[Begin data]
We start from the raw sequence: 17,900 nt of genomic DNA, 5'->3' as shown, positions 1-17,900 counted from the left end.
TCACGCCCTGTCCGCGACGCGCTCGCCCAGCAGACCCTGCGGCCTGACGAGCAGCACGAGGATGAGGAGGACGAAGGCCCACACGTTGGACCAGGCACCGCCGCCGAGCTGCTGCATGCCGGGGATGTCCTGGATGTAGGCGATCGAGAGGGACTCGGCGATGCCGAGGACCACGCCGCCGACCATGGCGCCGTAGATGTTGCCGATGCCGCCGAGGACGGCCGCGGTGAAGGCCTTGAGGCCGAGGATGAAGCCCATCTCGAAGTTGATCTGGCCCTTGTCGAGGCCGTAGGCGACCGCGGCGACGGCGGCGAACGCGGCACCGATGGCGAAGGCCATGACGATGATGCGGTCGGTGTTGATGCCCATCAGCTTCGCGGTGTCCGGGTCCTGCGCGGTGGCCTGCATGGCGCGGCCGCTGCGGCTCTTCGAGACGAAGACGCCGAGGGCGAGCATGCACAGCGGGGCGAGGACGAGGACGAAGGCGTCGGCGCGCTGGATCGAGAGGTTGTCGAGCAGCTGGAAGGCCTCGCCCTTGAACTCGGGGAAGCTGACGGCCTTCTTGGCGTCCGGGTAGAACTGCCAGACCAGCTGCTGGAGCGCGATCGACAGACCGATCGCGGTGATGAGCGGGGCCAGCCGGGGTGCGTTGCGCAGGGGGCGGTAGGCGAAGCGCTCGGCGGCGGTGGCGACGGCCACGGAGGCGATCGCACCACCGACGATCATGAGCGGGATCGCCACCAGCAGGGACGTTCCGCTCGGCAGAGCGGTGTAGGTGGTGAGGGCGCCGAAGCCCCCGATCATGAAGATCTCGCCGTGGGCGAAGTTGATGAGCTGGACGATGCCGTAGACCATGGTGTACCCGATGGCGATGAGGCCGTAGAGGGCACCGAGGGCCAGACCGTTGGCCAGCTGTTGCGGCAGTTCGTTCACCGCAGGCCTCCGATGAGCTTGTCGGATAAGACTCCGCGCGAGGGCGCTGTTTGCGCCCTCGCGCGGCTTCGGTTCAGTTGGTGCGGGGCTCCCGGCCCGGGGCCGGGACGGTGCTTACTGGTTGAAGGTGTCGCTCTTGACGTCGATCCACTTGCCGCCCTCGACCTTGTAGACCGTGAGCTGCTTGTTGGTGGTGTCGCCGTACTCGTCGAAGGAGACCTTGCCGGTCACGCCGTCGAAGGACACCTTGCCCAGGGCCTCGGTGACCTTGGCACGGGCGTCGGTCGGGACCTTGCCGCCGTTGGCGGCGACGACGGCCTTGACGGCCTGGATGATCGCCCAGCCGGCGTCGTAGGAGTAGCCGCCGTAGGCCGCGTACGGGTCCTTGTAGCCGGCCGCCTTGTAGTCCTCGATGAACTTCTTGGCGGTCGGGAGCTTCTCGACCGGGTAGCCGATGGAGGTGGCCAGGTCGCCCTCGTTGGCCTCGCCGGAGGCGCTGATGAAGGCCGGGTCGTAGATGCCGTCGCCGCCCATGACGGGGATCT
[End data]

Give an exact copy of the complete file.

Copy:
We start from the raw sequence: 17,900 nt of genomic DNA, 5'->3' as shown, positions 1-17,900 counted from the left end.
TCACGCCCTGTCCGCGACGCGCTCGCCCAGCAGACCCTGCGGCCTGACGAGCAGCACGAGGATGAGGAGGACGAAGGCCCACACGTTGGACCAGGCACCGCCGCCGAGCTGCTGCATGCCGGGGATGTCCTGGATGTAGGCGATCGAGAGGGACTCGGCGATGCCGAGGACCACGCCGCCGACCATGGCGCCGTAGATGTTGCCGATGCCGCCGAGGACGGCCGCGGTGAAGGCCTTGAGGCCGAGGATGAAGCCCATCTCGAAGTTGATCTGGCCCTTGTCGAGGCCGTAGGCGACCGCGGCGACGGCGGCGAACGCGGCACCGATGGCGAAGGCCATGACGATGATGCGGTCGGTGTTGATGCCCATCAGCTTCGCGGTGTCCGGGTCCTGCGCGGTGGCCTGCATGGCGCGGCCGCTGCGGCTCTTCGAGACGAAGACGCCGAGGGCGAGCATGCACAGCGGGGCGAGGACGAGGACGAAGGCGTCGGCGCGCTGGATCGAGAGGTTGTCGAGCAGCTGGAAGGCCTCGCCCTTGAACTCGGGGAAGCTGACGGCCTTCTTGGCGTCCGGGTAGAACTGCCAGACCAGCTGCTGGAGCGCGATCGACAGACCGATCGCGGTGATGAGCGGGGCCAGCCGGGGTGCGTTGCGCAGGGGGCGGTAGGCGAAGCGCTCGGCGGCGGTGGCGACGGCCACGGAGGCGATCGCACCACCGACGATCATGAGCGGGATCGCCACCAGCAGGGACGTTCCGCTCGGCAGAGCGGTGTAGGTGGTGAGGGCGCCGAAGCCCCCGATCATGAAGATCTCGCCGTGGGCGAAGTTGATGAGCTGGACGATGCCGTAGACCATGGTGTACCCGATGGCGATGAGGCCGTAGAGGGCACCGAGGGCCAGACCGTTGGCCAGCTGTTGCGGCAGTTCGTTCACCGCAGGCCTCCGATGAGCTTGTCGGATAAGACTCCGCGCGAGGGCGCTGTTTGCGCCCTCGCGCGGCTTCGGTTCAGTTGGTGCGGGGCTCCCGGCCCGGGGCCGGGACGGTGCTTACTGGTTGAAGGTGTCGCTCTTGACGTCGATCCACTTGCCGCCCTCGACCTTGTAGACCGTGAGCTGCTTGTTGGTGGTGTCGCCGTACTCGTCGAAGGAGACCTTGCCGGTCACGCCGTCGAAGGACACCTTGCCCAGGGCCTCGGTGACCTTGGCACGGGCGTCGGTCGGGACCTTGCCGCCGTTGGCGGCGACGACGGCCTTGACGGCCTGGATGATCGCCCAGCCGGCGTCGTAGGAGTAGCCGCCGTAGGCCGCGTACGGGTCCTTGTAGCCGGCCGCCTTGTAGTCCTCGATGAACTTCTTGGCGGTCGGGAGCTTCTCGACCGGGTAGCCGATGGAGGTGGCCAGGTCGCCCTCGTTGGCCTCGCCGGAGGCGCTGATGAAGGCCGGGTCGTAGATGCCGTCGCCGCCCATGACGGGGATCT